We all know the story of Joan of Arc. She is the heroine of a true-to-life myth that is present in our universal consciousness. After all, how many fables are we taught in which the hero is a bold and talented young woman? How many of them are actually true? Joan of Arc's story is a gift for us all, for it reminds us that woman also have the power to lead and effect change. Told innumerable times, in numerous languages, present in various works of art, passed down through the centuries, Joan of Arc's life story is one that bears great importance, and it deserves re-telling. Countless paintings, theater performances, and films have re-enacted the great journey of the young adolescent girl who followed the angelic voices that told her to follow herdream and lead France, ultimately sacrificing her life for her great ideals, but none have ever taken the path of depicting her inner life. This is what makes Noa Ain's opera so singular, for it suggests a different approach. For when entering Ms. Ain's soundscape, we are invited to witness not so much the dramaticevents ofJoan's life, but rather of her intimate inner world.
Noa Ain captures the emotional reality of Joan on every level.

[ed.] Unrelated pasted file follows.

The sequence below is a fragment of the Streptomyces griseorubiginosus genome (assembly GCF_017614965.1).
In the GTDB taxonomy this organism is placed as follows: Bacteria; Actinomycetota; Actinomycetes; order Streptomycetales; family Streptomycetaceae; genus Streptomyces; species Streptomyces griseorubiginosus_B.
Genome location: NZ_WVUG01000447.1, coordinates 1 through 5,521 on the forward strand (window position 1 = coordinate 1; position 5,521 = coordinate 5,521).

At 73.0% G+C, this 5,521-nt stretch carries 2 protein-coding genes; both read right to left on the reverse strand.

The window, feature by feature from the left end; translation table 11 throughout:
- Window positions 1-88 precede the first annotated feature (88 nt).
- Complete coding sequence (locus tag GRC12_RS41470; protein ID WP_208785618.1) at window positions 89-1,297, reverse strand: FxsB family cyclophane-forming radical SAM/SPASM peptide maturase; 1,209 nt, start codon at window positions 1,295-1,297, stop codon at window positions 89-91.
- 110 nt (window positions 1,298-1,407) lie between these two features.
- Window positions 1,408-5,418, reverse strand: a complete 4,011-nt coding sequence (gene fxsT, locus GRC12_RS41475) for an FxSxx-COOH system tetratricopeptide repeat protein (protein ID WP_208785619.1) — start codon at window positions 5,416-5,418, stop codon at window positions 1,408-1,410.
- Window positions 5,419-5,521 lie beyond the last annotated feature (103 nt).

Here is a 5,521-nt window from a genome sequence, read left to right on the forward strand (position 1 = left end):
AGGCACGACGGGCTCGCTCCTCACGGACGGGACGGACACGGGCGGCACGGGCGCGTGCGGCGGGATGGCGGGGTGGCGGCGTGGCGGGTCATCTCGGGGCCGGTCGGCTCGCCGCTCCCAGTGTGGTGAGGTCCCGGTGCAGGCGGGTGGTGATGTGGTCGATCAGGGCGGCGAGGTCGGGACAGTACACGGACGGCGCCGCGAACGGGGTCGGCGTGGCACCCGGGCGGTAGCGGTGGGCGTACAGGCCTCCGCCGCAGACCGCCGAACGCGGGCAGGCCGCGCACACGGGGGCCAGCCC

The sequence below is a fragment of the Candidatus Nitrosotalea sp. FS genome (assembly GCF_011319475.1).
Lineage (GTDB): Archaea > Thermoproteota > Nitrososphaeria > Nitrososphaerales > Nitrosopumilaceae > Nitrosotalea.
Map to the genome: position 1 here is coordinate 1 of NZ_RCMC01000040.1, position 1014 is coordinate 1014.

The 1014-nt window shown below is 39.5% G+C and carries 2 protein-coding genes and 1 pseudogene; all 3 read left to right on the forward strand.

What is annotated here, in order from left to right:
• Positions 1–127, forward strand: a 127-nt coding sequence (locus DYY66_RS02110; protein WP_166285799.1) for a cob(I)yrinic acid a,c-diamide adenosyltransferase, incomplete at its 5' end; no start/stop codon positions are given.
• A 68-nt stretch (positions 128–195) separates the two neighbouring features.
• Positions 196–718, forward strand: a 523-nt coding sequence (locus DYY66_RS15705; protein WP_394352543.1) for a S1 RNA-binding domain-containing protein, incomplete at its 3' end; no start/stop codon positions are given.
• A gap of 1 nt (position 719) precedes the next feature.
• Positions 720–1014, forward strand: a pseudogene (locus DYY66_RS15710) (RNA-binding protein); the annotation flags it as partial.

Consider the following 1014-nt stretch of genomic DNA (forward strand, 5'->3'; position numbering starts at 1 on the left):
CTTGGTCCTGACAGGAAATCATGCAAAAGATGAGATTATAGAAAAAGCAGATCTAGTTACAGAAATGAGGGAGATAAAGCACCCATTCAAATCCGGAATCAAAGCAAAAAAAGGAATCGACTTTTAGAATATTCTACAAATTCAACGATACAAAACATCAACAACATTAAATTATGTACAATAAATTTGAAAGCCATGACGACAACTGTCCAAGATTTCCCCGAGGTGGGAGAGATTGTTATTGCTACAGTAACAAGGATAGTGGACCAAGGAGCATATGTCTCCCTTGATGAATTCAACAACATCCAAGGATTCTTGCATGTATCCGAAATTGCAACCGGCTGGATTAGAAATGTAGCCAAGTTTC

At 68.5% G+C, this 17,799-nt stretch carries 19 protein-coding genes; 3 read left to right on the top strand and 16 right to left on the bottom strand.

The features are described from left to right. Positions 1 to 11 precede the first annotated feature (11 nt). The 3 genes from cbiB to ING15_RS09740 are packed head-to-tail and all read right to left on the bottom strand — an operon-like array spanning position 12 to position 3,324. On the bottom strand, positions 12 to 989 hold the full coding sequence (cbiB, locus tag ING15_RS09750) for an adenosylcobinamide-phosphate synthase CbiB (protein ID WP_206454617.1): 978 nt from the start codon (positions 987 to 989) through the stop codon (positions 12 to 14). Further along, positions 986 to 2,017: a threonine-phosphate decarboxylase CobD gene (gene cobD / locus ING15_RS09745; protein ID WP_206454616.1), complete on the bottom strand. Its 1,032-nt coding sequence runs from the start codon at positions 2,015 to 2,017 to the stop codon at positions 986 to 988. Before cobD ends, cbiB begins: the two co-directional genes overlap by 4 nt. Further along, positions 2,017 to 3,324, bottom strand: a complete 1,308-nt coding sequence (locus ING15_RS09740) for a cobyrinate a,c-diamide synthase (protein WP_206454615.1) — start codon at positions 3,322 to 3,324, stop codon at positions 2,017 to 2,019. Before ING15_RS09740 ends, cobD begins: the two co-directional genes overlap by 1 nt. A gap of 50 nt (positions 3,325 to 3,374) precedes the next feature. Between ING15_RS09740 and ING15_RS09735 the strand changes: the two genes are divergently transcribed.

Performed by the very animated and exquisite soprano, Marzena Lubaszka, the "living" Joan acts as a divining rod through which the ecstatic sounds of the past emerge. Set in an intimate stage setting, Joan stands alone. Her world consists of transforming light, a candle, a chair, and a tiny stage platform reminiscent of a church pulpit. The "living" Joan inhabits a world of sound and memory. She is brave as a warrior, standing alone with nothing more than her body and a song to protect her from the world. Joan's innocence and youth are made manifest in the mirror of her experience, displayed in a series of short films directed by Ms. Ain's daughter, writer Julia Ain-Krupa. These short films offer another layer of memory and image to the production, weaving in and out of the performance in an emotionally nuanced dance. The shimmering and bold Tallulah Bradshaw, who makes her cinematic debut in Teatr Stu ' s Polish production, plays young Joan.